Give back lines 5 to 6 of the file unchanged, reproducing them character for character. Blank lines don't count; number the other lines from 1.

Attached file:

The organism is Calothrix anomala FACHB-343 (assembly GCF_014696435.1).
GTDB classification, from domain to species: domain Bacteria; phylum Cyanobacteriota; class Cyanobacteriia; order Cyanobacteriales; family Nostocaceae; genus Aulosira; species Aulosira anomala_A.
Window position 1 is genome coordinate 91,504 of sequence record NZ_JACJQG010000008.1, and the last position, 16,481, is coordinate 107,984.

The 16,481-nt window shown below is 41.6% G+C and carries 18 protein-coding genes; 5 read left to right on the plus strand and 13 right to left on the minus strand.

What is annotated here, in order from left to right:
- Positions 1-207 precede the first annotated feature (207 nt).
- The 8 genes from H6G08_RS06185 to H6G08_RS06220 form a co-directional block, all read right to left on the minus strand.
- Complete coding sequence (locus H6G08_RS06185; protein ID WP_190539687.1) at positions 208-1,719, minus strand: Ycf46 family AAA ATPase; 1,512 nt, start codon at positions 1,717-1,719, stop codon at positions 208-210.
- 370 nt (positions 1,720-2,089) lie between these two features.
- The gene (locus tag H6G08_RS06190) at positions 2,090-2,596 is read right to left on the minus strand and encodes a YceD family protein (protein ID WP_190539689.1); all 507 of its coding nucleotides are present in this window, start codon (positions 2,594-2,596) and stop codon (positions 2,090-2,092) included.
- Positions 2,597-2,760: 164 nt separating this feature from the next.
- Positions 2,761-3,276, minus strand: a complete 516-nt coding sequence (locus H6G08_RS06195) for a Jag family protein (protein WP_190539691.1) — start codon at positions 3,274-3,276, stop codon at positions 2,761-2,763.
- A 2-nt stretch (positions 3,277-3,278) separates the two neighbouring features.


What is annotated here, in order from left to right:
- Positions 1-207 precede the first annotated feature (207 nt).